Pilgrims, Indians, God & Scheming

on November 24, 2015

The Thanksgiving story, or mythologized versions of it, once was sacrosanct before targetted by a hyper political correctness anxious to discredit any hint of early American nobility.

But this week there was a welcome corrective.  The National Geographic Channel’s dramatization of the Pilgrims’ story, Saints & Strangers, took inevitable liberties with history but admirably captured much of the essence.  Among other inspiring narratives, it’s a story of shrewd and inspired Christian and secular statecraft relevant today.

The nub of the drama’s truth is that the Pilgrims were a flawed but earnestly struggling and even heroic people.  They coexisted with indigenous tribes with their own conception of honor who also struggled, fought among themselves, feared for the future, and strategized for advantage.

“We are all scheming here,” uttered by Pilgrim Governor William Bradford, is the drama’s most important line, not precisely but broadly historical.  A devout Christian separatist and leader of the Pilgrim “saints,” he must cajole, motivate, reconcile, confront, intimidate, wage defensive and preemptive war, and make peace.  He is sufficiently savvy to recognize all other parties are similarly triangulating, including the mercurial local tribes, the non-Pilgrim “strangers” among them, another nearby English settlement of morally lax adventurers, their profit-seeking business sponsors in England, and the unseen but feared French.

The “strangers” are the non-Separatists who comprised nearly half the Maylflower contingent that settled Plymouth.  Less religiously stringent, as Church of England communicants they celebrate Christmas while the Pilgrims studiously avoid it as unbiblical.  The saints provide the moral vision and discipline, while strangers contribute their commercial and military ardor.

Peace with the natives is essential for the colony’s survival, but war and rivalry among the tribes complicate every overture.  Squanto is the near mythic Indian hero who, as an English speaker who’s remarkably been to Europe as a captive, providentially appears to guide and interpret for the colony.  Himself quite worldly, and having been taught Catholicism and likely much else by Spanish priests, Squanto has his own schemes, and is alternately reverred and distrusted by colonists and natives.  He dies mysteriously after only two years with the Pilgrims, perhaps only in his early thirties, yet his decisive role at Plymouth makes him immortal.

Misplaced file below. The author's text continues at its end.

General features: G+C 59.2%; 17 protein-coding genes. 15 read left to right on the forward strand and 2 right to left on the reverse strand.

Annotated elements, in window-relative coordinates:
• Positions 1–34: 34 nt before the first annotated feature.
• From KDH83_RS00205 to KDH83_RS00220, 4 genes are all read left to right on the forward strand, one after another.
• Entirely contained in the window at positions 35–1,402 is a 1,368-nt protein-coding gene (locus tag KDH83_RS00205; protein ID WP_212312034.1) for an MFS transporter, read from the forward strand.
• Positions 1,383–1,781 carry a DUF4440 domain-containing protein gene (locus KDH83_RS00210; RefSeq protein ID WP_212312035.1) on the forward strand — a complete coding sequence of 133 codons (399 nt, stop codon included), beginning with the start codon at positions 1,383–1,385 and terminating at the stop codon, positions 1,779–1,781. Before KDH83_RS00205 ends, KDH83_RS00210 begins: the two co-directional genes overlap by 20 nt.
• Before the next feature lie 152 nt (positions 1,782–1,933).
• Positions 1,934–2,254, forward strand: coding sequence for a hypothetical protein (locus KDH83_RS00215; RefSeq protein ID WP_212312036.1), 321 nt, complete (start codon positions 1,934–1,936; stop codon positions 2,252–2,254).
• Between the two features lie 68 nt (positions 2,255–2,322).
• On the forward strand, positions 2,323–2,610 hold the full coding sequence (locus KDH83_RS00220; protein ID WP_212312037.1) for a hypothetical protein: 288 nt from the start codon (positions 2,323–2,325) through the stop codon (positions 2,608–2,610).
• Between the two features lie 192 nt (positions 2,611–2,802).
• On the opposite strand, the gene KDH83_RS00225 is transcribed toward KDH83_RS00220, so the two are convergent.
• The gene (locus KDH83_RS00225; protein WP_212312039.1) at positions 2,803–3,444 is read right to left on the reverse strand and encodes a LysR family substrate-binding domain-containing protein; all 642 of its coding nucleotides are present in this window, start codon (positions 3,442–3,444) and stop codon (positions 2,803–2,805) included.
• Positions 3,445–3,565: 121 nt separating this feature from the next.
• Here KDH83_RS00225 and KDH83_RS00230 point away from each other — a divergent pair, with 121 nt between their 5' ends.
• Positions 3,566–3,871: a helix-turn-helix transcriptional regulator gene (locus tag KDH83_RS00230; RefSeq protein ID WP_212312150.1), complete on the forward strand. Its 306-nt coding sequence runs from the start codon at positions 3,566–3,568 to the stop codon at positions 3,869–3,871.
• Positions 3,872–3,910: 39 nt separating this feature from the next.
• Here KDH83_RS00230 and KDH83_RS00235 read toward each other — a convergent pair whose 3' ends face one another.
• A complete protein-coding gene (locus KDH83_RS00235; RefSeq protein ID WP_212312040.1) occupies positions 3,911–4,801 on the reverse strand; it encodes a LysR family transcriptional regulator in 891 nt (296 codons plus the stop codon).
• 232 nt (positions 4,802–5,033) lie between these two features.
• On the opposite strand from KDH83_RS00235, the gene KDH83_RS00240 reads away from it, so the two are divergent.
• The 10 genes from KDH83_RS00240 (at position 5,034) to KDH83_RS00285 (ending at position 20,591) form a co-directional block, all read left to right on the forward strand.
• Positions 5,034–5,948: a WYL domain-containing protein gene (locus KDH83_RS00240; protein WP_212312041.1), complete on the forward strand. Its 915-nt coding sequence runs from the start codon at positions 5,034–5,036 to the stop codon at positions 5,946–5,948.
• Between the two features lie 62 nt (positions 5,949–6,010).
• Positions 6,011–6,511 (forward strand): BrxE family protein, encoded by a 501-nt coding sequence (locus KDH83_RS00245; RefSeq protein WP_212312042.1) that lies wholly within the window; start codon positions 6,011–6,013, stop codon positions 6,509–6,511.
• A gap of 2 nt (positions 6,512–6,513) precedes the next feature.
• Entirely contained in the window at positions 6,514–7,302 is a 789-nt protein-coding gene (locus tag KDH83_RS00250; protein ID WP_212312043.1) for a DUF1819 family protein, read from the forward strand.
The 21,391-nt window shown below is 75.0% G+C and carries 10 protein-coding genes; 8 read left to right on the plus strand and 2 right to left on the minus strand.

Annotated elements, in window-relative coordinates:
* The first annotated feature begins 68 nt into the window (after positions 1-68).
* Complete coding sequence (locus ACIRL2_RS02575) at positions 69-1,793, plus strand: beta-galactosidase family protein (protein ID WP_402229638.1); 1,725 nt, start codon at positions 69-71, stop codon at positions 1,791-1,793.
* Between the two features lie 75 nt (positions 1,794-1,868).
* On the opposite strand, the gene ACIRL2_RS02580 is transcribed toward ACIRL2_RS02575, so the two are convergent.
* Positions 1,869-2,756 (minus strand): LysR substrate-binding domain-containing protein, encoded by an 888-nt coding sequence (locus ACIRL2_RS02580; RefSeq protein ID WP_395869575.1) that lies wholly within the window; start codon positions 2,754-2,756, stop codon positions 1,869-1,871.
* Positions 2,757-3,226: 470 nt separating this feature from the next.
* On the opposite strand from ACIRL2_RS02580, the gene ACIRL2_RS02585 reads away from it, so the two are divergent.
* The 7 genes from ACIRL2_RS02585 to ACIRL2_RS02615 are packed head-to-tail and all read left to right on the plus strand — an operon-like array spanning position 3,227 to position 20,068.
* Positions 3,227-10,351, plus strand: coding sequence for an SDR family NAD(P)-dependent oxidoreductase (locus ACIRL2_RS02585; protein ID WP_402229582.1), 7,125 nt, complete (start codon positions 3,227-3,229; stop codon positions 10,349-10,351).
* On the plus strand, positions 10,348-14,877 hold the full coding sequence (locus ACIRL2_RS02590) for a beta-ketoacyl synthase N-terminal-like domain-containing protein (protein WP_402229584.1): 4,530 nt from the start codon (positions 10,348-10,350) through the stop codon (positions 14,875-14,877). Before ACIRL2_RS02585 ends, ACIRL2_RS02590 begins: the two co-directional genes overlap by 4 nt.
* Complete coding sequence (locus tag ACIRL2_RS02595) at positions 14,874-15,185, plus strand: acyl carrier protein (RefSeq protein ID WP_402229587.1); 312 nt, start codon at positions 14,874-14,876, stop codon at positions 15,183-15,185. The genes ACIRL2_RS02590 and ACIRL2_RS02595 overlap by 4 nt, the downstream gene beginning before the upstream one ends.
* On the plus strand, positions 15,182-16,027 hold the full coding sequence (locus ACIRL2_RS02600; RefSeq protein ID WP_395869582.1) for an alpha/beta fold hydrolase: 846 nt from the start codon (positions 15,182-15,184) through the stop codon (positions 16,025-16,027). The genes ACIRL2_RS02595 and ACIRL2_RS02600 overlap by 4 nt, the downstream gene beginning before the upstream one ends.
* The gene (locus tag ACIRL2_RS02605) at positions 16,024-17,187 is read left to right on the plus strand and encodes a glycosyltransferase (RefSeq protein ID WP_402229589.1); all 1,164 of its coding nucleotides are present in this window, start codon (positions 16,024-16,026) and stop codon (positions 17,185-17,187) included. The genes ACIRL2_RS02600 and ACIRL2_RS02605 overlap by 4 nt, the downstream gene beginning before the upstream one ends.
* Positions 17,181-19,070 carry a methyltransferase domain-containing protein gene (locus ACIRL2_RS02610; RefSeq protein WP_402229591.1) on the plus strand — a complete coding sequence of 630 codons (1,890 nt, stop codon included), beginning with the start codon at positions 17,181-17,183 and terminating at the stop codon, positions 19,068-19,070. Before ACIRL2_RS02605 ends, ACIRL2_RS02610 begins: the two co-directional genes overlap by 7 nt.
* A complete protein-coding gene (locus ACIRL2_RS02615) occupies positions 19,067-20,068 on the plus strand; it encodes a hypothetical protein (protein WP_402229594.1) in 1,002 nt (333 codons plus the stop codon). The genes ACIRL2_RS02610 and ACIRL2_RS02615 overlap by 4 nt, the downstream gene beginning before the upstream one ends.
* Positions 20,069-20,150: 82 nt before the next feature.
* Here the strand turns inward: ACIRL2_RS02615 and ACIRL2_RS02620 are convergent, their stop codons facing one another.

Squanto was accompanied by another tribesman, Hobbomack, dispatched by their distrustful chief Massasoit to monitor Squanto.  Reputedly Hobbomack, who lived many years, and formed his own strong friendships with saints and strangers, later became a Christian.  Massasoit leads his tribe into a 40 year protective alliance with the colonists after a Pilgrim nurses him through illness.

As devout Calvinists, the Pilgrims alternate in seeing the Indians as pagan devil worshippers and providential instruments.  No matter who the tribes are spiritually, the Pilgrims know their survival depends on collaboration.  Both saints and strangers also realize their survival requires constant political resolve and military intimidation. They are too vulnerable to risk any appearance of weakness.  Comity and peace with the tribes require vigilance and strength, including a preemptive attack on a war-minded chief.  The defeated chief’s severed head is displayed on a pole at Plymouth, an emblem of political resolve, under which both colonists and friendly Indians celebrate.

The Pilgrim story is so transcendently powerful because it is so Homeric, so approachably human and so providential.  The exertions of a few dozen men and women in a howling wilderness 400 years ago are still decisive for hundreds of millions today.  Had they failed, where would we be?  The famous feast and epic partnerships they share with Indians offer an early model of transcultural, transracial harmony that, however too brief, is still iconic.  

Their example is forever instructive. The faith, collaboration and persevering sacrifice of a few can influence countless generations across centuries and well into eternity.  

Happy Thanksgiving!

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